When Netflix’s Queer Eye premiered in February 2018, its cuddly fun makeovers came laced with a strange amount of tension: The threat of culture clash always loomed. The first episode opened with the Fab Five introducing themselves to the camera and heading from Gay Street—the New York City landmark in the original series’ title sequence—to Georgia. As the confident cosmopolitan quintet entered the dens of the South’s schlumpy and self-doubting, they gave off a feeling of oil being poured into water, or, well, of queer people entering possible zones of intolerance. You were never sure if the subject of any given installment would get along with the guys. In one episode, a rural cop—a friend of the Donald Trump–voting makeover subject—pulled over the Fab Five’s car when Karamo Brown, the one black cast member, was driving. The suspenseful encounter was eventually played as a joke, making odd sport of a serious social issue, just as the show often does.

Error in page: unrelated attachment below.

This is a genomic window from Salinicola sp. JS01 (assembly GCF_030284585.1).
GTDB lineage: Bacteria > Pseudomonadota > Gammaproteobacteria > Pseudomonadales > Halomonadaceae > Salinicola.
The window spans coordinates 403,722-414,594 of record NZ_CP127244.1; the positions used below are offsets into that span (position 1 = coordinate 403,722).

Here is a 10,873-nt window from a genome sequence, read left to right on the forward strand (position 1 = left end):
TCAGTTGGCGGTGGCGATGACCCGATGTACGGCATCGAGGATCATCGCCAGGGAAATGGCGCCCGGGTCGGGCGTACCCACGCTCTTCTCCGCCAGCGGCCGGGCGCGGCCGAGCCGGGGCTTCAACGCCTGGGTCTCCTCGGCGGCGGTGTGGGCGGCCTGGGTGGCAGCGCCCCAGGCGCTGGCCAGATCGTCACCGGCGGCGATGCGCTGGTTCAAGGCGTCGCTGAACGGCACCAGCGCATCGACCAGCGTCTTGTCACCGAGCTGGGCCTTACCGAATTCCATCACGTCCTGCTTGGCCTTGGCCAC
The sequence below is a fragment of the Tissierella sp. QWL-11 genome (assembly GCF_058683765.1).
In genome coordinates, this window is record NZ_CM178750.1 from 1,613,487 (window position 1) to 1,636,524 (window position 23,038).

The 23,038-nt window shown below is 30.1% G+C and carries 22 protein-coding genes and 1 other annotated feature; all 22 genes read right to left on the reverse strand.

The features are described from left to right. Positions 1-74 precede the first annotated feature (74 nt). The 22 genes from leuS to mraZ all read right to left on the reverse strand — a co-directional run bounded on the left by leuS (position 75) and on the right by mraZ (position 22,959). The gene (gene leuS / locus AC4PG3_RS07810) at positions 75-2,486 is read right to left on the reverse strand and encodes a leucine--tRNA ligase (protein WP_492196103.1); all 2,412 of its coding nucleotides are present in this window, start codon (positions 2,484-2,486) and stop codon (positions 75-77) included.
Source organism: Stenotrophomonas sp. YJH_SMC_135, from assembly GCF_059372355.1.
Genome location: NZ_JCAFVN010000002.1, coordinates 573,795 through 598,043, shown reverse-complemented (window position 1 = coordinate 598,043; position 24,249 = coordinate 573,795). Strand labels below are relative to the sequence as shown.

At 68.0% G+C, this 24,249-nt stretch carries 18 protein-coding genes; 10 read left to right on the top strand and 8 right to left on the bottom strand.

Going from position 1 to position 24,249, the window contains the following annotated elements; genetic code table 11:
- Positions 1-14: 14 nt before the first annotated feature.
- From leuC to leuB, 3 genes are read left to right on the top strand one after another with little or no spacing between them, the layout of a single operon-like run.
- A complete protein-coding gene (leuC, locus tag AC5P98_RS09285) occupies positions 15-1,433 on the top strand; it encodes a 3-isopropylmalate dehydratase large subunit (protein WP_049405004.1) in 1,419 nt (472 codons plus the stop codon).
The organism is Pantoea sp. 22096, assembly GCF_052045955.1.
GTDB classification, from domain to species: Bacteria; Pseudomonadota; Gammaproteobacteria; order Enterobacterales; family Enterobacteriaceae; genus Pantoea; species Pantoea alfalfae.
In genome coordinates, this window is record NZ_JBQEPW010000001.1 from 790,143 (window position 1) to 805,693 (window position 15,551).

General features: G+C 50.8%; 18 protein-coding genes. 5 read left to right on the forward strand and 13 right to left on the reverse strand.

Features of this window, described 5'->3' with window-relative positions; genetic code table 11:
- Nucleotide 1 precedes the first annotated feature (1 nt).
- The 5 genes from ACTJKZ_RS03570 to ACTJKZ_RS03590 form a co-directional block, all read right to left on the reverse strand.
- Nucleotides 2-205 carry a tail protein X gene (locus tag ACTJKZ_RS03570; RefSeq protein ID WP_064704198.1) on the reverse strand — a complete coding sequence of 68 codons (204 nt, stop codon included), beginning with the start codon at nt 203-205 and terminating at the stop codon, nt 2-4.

By Season 4 (yes, Netflix has pumped out iterations of the show with the frequency that Apple issues software updates), the anxiety-making, strangers-in-a-strange-land premise has receded. Now the Fab Five are crusaders who are well known both to viewers and subjects. You can see the shift in the season premiere, when the guys head to Quincy, Illinois: the hometown of the wise and wild grooming expert Jonathan Van Ness. Their mark is, in fact, Van Ness’s high-school music teacher, who’s sporting the same mullet she has for decades. The two of them hug warmly when the Fab Five show up at marching-band practice, and her students cheer for their celebrity visitors. The week that unfolds seems nearly as emotional for Van Ness as it does for her, and he recounts how she helped him survive feeling like an outsider during adolescence.